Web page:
Re: [REGRESSION] rtc/interface.c: kills suspend-to-ram

From: John Stultz
Date: Tue Apr 17 2012 - 19:02:54 EST

On 04/17/2012 01:11 PM, Mark Lord wrote:
On 12-04-17 01:13 AM, John Stultz wrote:
- rtc->ops->alarm_irq_enable(rtc->dev.parent, false);
+ //rtc->ops->alarm_irq_enable(rtc->dev.parent, false);
+ dump_stack();

Okay, the call into here is coming from a "hwclock -w -u" line
in the system suspend script.

Since that command isn't touching the hardware Alarm,
then neither should the Linux kernel. Yet it is touching it.
Pid: 4353, comm: hwclock Tainted: P O 3.3.2 #5
Call Trace:
[<ffffffff8123cfcd>] ? rtc_timer_remove+0x66/0xb2
[<ffffffff8103d2ff>] ? should_resched+0x5/0x23
[<ffffffff8123d21b>] ? rtc_update_irq_enable+0xd0/0x108
[<ffffffff812dd582>] ? __mutex_lock_common.isra.5+0x3b/0x166
[<ffffffff8123e058>] ? rtc_dev_ioctl+0x36d/0x468
[<ffffffff8101b78a>] ? do_page_fault+0x264/0x2ce
[<ffffffff81027650>] ? timespec_add_safe+0x33/0x63
[<ffffffff810077a8>] ? read_tsc+0x5/0x14
[<ffffffff810483fa>] ? timekeeping_get_ns+0xd/0x2a
[<ffffffff810ab492>] ? do_vfs_ioctl+0x45a/0x49c
[<ffffffff810abb8e>] ? poll_select_copy_remaining+0xdb/0xfb
[<ffffffff810ab511>] ? sys_ioctl+0x3d/0x60
[<ffffffff812df222>] ? system_call_fastpath+0x16/0x1b

Thanks again for testing and sending the backtrace in the other mail (pasted above).
Unfortunately, I'm not sure the assessment above is correct. If you strace hwclock -w -u you'll see:
ioctl(3, PHN_SET_REGS or RTC_UIE_ON, 0) = 0
ioctl(3, PHN_NOT_OH or RTC_UIE_OFF, 0) = 0
Which is the UIE alarm being turned on and then back off. The UIE mode has been emulated using the AIE alarm since ~2.6.38. So technically the kernel is touching the hardware alarm, and has been for a bit. The recent difference is that previously we'd drop the soft-timer and then it would be possible we'd get one final hardware alarm which we'd (ideally) ignore. But that could cause problems with systems waking up immediately after suspend/poweroff. So now when we drop the soft-timer, if there's no other soft-timers pending, we also turn off the hardware alarm. Thus, why we see rtc_timer_remove() being called from the ioctl.

- hpet_mask_rtc_irq_bit(mask);
+ //hpet_mask_rtc_irq_bit(mask);

- cmos_checkintr(cmos, rtc_control);
+ //cmos_checkintr(cmos, rtc_control);

The problem still occurs (lockup on suspend)
with both lines above commented out.

Note that it's not 100% in any case, more like 8/10,
indicating a possible strong race condition somewhere.
Thanks again for the testing! I'm still a little bit baffled what would be going on. As you said in your other mail, it seems to only affect certain versions of the same hardware, so its likely a bios issue. Even so, it could be the rtc-cmos code is just missing something.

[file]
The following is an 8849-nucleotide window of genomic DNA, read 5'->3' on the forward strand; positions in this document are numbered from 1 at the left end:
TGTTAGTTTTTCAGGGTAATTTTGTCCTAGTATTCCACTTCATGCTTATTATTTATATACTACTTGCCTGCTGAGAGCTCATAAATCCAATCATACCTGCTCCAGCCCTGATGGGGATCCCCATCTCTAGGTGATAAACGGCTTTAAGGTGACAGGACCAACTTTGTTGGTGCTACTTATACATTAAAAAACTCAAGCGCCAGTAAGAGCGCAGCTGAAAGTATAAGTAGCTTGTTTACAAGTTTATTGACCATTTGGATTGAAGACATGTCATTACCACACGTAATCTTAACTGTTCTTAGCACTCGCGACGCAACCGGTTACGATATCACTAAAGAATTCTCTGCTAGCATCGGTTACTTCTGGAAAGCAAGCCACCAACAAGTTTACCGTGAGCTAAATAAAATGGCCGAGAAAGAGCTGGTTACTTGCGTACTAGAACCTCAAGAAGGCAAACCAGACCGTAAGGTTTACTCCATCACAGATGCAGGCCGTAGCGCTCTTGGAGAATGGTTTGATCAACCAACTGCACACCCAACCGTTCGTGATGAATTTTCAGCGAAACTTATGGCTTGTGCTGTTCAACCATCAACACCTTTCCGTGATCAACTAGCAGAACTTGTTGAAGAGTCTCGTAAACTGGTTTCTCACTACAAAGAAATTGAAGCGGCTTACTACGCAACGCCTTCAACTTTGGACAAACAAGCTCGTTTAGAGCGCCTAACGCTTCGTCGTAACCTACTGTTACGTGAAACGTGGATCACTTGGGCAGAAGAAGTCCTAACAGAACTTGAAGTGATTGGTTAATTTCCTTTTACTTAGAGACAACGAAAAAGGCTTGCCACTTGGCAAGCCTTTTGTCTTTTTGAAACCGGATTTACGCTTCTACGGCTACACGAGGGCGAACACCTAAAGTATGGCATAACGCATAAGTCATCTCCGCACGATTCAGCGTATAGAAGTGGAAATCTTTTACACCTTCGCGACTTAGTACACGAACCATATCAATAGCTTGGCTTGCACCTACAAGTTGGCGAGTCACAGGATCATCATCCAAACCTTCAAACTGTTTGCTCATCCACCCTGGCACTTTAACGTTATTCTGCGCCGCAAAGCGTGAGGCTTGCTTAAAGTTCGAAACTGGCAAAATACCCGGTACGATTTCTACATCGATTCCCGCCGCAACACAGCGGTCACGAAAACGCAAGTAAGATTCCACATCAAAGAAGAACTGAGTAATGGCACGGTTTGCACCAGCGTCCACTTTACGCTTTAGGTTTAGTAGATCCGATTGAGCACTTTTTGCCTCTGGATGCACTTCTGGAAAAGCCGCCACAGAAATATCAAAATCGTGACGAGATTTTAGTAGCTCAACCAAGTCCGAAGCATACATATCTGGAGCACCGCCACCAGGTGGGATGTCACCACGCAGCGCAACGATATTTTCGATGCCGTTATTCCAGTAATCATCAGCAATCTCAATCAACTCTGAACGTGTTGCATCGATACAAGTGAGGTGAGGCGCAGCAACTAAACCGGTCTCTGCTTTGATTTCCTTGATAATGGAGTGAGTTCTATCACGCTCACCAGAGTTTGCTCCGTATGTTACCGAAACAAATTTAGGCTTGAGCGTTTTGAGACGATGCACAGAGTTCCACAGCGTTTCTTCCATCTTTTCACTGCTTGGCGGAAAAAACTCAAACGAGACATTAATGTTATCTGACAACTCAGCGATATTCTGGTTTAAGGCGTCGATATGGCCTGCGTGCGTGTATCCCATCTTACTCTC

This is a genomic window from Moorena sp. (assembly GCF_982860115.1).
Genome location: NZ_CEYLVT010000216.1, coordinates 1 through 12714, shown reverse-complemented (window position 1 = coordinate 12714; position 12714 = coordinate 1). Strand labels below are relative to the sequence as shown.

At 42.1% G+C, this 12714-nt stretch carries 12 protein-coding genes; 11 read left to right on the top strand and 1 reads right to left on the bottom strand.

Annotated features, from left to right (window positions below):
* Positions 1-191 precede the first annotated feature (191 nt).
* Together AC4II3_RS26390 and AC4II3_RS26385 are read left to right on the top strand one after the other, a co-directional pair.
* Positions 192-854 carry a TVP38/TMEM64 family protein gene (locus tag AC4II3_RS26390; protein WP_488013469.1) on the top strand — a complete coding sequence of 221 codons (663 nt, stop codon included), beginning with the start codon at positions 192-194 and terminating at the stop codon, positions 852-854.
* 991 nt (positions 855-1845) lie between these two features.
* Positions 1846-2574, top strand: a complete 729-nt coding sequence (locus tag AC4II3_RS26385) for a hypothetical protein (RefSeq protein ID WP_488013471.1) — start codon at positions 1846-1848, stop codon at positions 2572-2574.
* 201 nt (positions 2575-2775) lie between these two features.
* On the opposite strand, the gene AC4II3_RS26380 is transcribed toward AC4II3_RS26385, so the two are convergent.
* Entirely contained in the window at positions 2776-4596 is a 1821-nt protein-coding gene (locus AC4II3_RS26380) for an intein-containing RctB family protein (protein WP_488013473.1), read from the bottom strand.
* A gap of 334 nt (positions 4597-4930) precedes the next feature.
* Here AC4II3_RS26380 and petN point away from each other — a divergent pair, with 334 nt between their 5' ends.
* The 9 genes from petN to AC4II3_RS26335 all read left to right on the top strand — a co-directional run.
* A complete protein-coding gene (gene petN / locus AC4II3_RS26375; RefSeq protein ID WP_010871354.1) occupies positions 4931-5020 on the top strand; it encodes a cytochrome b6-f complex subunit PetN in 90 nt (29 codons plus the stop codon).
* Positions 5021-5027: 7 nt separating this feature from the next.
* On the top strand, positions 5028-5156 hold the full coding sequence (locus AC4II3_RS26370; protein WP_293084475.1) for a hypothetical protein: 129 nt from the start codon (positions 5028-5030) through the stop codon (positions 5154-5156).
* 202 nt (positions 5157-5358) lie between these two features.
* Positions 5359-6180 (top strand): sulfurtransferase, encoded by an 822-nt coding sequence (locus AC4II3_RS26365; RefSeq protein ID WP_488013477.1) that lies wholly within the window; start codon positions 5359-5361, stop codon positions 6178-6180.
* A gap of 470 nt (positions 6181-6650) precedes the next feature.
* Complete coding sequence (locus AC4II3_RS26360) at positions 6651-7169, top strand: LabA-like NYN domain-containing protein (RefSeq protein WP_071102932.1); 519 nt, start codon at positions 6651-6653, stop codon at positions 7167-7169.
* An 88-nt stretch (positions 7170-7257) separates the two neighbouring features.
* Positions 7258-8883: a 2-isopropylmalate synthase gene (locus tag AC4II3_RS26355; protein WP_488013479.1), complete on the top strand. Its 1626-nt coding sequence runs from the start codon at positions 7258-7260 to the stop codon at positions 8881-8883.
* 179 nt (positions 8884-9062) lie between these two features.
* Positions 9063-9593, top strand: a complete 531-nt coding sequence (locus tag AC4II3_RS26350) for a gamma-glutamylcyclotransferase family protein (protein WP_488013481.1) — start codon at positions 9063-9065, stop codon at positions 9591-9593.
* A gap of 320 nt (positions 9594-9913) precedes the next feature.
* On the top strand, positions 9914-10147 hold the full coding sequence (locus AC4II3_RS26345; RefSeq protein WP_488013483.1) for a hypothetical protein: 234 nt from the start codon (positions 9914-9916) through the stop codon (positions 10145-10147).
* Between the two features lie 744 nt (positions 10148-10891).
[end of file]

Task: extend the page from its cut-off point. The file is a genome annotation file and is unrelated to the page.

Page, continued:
I think all that should be done here, is to change the kernel
to NOT enable/disable the Alarm unless told to do so by
an explicit userspace action. Eg. writing to /sys/../wakealarm
and/or /proc/acpi/alarm.

If userspace leaves the alarm alone, then so should the kernel when possible.
That's the old behaviour before the new alarm_irq_enable() stuff.

Well, I'd really like to better understand what is going wrong in this case. Disabling the alarm shouldn't cause suspend problems, even if it was redundant. So if we can better understand the mechanics of the issue, we can better work around it.

If you could, would you mind booting a unmodified kernel w/ "nohpet" to see if this is hpet related?

Then, please run with the debug patch below on an otherwise unmodified kernel, then send me the complete dmesg.

Finally, I don't think you sent me your .config, would you mind sending that as well?

Thanks so much again!

diff --git a/drivers/rtc/rtc-cmos.c b/drivers/rtc/rtc-cmos.c
index 7d5f56e..44740b8 100644
--- a/drivers/rtc/rtc-cmos.c
+++ b/drivers/rtc/rtc-cmos.c
@@ -303,9 +303,12 @@ static void cmos_irq_enable(struct cmos_rtc *cmos, unsigned char mask)
rtc_control = CMOS_READ(RTC_CONTROL);
cmos_checkintr(cmos, rtc_control);
+ printk("cmos_irq_enable: Read: 0x%02x Mask: 0x%02x ", (int)rtc_control, (int)mask);

rtc_control |= mask;
+ printk("wrote: 0x%02x\n", (int)rtc_control);

cmos_checkintr(cmos, rtc_control);
@@ -316,8 +319,10 @@ static void cmos_irq_disable(struct cmos_rtc *cmos, unsigned char mask)
unsigned char rtc_control;

rtc_control = CMOS_READ(RTC_CONTROL);
+ printk("cmos_irq_disable: Read: 0x%02x Mask: 0x%02x ", (int)rtc_control, (int)mask);
rtc_control&= ~mask;
+ printk("wrote: 0x%02x\n", (int)rtc_control);

cmos_checkintr(cmos, rtc_control);
@@ -554,6 +559,9 @@ static irqreturn_t cmos_interrupt(int irq, void *p)
rtc_control = CMOS_READ(RTC_CONTROL);
+ printk("cmos_interrupt: irqstat: 0x%02x control: 0x%02x\n", irqstat, rtc_control);
if (is_hpet_enabled())
irqstat = (unsigned long)irq& 0xF0;
irqstat&= (rtc_control& RTC_IRQMASK) | RTC_IRQF;
@@ -671,6 +679,13 @@ cmos_do_probe(struct device *dev, struct resource *ports, int rtc_irq)


+ printk("cmos_do_probe: irqstat: 0x%02x control: 0x%02x valid: 0x%02x\n",
/* force periodic irq to CMOS reset default of 1024Hz;
* REVISIT it's been reported that at least one x86_64 ALI mobo

To unsubscribe from this list: send the line "unsubscribe linux-kernel" in
the body of a message to majordomo@xxxxxxxxxxxxxxx
More majordomo info at
Please read the FAQ at